Imagine being able to reach out as quickly and simply as possible when you are in your darkest moments. That’s exactly the service that CEO and founder Oren Frank’s Talkspace provides. This online mental health counseling service allows you to talk face-to-face with a licensed mental health professional via an online chat. A more affordable version of this treatment allows you to message mental health counselors at your own leisure.
The service only costs $79 per week when using video chat. Messaging runs at $49 per week and it is the preferred method of treatment for millennials. It makes sense. Millennials have grown up with technology in a world where phone calls are rare and text messaging is the preferred method of communication.
CEO Oren Frank started to Talkspace five years ago and has reached out to over 1 million people. His company is often contracted by large employers who see the mental health and their youngest employees on the decline. Millennials are showing high amounts of depression and anxiety as they perceive the economy to offer dwindling opportunities as well as historic income inequality. Talkspace actually increases productivity by combating these potentially deadly mental maladies.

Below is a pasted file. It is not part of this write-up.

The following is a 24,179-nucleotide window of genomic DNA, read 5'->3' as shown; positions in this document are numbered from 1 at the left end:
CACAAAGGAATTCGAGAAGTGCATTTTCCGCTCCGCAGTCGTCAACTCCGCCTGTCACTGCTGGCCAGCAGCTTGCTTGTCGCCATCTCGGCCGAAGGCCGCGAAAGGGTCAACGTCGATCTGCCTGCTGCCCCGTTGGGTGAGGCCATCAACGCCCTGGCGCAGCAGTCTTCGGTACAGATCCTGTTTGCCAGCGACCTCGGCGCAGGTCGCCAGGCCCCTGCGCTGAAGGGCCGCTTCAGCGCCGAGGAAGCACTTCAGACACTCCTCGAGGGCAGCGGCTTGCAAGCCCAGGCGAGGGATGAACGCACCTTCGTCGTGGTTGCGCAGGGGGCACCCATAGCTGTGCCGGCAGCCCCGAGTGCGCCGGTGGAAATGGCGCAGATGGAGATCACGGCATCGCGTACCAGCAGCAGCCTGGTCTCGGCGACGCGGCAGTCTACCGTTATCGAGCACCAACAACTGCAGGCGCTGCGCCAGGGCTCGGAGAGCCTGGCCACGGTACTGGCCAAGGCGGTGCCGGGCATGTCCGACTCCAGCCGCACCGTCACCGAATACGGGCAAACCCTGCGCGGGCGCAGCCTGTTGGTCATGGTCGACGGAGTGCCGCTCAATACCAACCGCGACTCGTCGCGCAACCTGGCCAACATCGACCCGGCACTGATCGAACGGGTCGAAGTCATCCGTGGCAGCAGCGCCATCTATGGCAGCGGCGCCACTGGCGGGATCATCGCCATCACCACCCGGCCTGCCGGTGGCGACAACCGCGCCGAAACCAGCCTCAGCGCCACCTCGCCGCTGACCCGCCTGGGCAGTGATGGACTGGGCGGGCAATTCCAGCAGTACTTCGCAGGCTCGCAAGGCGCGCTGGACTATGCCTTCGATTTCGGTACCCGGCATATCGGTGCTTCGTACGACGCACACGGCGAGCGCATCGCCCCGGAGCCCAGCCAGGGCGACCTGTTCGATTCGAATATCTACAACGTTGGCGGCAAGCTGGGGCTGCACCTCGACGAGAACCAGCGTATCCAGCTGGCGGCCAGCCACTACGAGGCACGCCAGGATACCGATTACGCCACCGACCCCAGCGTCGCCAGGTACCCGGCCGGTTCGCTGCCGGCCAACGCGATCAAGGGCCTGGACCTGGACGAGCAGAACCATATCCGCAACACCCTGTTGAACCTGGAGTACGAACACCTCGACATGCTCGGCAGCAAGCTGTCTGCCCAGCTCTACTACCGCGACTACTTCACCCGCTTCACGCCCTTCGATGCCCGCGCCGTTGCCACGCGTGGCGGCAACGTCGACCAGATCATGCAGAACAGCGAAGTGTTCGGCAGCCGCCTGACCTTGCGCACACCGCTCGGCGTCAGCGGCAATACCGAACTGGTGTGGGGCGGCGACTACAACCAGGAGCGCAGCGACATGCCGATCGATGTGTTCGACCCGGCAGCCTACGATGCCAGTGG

Oren Frank says that about 10% of each companies employee base tries out his Talkspace services. He also says that most prefer the messaging service over the face-to-face video chat services.
Talkspace is about to get an IPO. Oren Frank has made a bold move by hiring a chief medical officer from United Health. Neil Leibowitz comes from the health insurance side of mental health services and the hiring signals a move toward prescribing medications through the Talkspace service.
This comes at a time of wild expansion for Talkspace. Services had to ramp up sevenfold after the 2016 presidential election and now the company moves towards prescribing medications. But it is easy to believe in CEO and founder Oren Frank.
A quick scan of his twitter feed shows a man who cares deeply about young people and mental health. He posts engaging articles and ideas on how to combat climate change, depression, loneliness and suicide in a technological world.